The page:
For months on their forum at imeshyou.com, by email, phone, by twitter at catsignal.us, on facebook at circleofcompassion.us, and instagram at instagram.com/jollymonsails , I’ve tried to elicit a status update in bona fide good faith- earnestly hoping to encourage Gotenna to publish the locations of the public relays but with no luck. Instead, PR Reconnects, Javier, Gotenna, and their partners have deleted my posts, suspended my account for 999 years (until 3017), deleted my account at Gotenna-controlled imeshyou.com and blocked my access on every social media platform available. EVEN offered to pay me a thousand dollars! Rather than merely providing an update.
My concern is that Hurricane Season 2018 is rapidly approaching (3 months out) and we still don’t have ANY idea where the 300 publicly donated gotenna units are or if DHS / FEMA / DOD have deployed even 1 to Puerto Rico or USVI. To exacerbate issues, Gotenna decided to save a few pennies and omit the Skytraq Venus GPS chip that was advertised and discussed such as on the Ask an Engineer program with Lady Ada of AdaFruit featuring Daniela Perdomo and members of the Gotenna team.
As a result there’s no GPS functionality at all. This means that the Gotenna unit cannot act as a headless SOS device by itself – but instead force survivors to have a working phone with a pre-installed Gotenna application. AND there’s no beacon or advertise function of the permanently installed relays – and no restoration after power outage. So, if PR Reconnects or Gotenna continue to delay and ultimately decide not to make this information available to the public, there is literally NO way for first responders, NGOS, or communities to leverage the taxpayer or the publicly donated infrastructure. Moreover, since no one knows where they are and there’s no way to determine whether they are operating nominally – or not, there’s no way that anyone can maintain, upgrade firmware, recharge batteries, swap out defective units, batteries, or solar panels.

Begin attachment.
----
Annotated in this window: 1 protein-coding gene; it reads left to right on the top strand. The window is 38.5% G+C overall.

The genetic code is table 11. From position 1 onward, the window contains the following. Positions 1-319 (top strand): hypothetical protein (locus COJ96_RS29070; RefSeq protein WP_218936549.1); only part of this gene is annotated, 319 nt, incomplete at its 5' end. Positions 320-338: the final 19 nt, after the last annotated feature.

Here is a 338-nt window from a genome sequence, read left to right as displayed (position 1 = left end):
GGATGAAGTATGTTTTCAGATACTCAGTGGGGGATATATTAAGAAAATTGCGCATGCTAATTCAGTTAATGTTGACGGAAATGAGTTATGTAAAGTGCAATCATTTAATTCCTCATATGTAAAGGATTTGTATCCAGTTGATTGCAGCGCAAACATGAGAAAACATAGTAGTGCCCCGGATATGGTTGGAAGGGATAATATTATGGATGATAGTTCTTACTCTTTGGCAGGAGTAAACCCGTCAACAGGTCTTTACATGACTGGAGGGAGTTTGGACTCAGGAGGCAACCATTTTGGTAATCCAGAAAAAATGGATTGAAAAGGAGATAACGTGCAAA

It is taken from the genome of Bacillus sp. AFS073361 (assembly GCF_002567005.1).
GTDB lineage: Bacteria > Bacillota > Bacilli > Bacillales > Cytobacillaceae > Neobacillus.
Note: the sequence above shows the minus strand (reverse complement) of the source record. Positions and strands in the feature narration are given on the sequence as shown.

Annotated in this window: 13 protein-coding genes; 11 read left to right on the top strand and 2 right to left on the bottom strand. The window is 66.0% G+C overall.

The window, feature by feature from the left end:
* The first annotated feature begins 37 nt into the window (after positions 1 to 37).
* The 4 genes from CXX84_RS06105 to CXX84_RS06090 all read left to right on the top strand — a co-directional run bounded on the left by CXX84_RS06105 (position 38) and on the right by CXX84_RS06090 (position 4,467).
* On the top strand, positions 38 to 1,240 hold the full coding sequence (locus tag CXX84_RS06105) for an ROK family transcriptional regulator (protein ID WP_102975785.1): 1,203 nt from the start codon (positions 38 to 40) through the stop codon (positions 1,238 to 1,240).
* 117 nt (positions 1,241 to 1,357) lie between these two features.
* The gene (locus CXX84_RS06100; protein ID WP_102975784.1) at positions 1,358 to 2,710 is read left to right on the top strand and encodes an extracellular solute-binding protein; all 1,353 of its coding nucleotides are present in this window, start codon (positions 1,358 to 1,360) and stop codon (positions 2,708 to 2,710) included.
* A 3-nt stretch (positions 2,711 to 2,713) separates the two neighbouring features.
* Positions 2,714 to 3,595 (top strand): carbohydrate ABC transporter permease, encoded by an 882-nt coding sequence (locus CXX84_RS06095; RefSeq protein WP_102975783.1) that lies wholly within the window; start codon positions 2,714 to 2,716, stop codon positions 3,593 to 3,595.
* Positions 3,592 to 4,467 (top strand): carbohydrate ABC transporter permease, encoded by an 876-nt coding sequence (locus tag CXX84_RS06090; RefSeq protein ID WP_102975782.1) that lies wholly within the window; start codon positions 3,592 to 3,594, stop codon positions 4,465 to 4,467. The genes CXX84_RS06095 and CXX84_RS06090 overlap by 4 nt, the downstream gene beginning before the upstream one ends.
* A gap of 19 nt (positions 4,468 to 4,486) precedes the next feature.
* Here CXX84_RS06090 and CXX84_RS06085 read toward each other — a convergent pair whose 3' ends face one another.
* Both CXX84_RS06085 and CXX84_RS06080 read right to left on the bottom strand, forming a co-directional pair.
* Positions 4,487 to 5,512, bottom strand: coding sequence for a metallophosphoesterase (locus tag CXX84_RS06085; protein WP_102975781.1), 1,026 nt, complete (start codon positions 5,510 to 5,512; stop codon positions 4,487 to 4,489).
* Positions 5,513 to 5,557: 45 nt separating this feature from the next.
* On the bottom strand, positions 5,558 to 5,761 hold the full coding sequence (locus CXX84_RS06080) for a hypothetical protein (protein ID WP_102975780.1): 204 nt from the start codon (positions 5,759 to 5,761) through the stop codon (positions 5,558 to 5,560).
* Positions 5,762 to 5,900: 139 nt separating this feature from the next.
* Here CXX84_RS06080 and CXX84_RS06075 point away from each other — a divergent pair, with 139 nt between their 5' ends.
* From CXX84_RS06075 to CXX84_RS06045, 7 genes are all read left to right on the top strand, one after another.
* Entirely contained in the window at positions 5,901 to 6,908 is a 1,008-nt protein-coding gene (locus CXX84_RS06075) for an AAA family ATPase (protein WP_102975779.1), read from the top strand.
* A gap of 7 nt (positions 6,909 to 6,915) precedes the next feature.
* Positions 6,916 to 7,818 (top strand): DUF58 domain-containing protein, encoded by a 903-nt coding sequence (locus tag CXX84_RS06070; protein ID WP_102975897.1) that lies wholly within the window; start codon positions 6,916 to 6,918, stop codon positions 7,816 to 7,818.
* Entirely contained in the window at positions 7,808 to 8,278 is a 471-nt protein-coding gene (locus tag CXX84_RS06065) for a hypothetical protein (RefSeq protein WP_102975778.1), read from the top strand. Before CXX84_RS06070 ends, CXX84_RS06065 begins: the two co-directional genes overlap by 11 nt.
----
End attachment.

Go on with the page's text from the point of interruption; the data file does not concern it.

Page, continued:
And to put a cherry on top of this shit-sundae, GoTenna has now pivoted their attention to a new GoTenna Pro model which operates on WHOLLY dissimilar frequencies and are completely incompatible with this critical communications backbone that we built. What this means is that, for example: a grandmother or a church in the mountains of Utuado, Lares, or Morovis (the first places to lose service and the last to have it restored) who sends out an emergency broadcast via the Gotenna network cannot be sure that the message will get out due to the lack of transparency and accountability of the donated build-out or the taxpayer buildout. Even *IF* this crucial backbone does work in relaying the message, the military and government first responders will be wholly deaf to her pleas (as they can’t even listen to the 902-927MHz frequency range of the Gotenna Mesh devices) as they are stuck in the 100 and 400MHz range.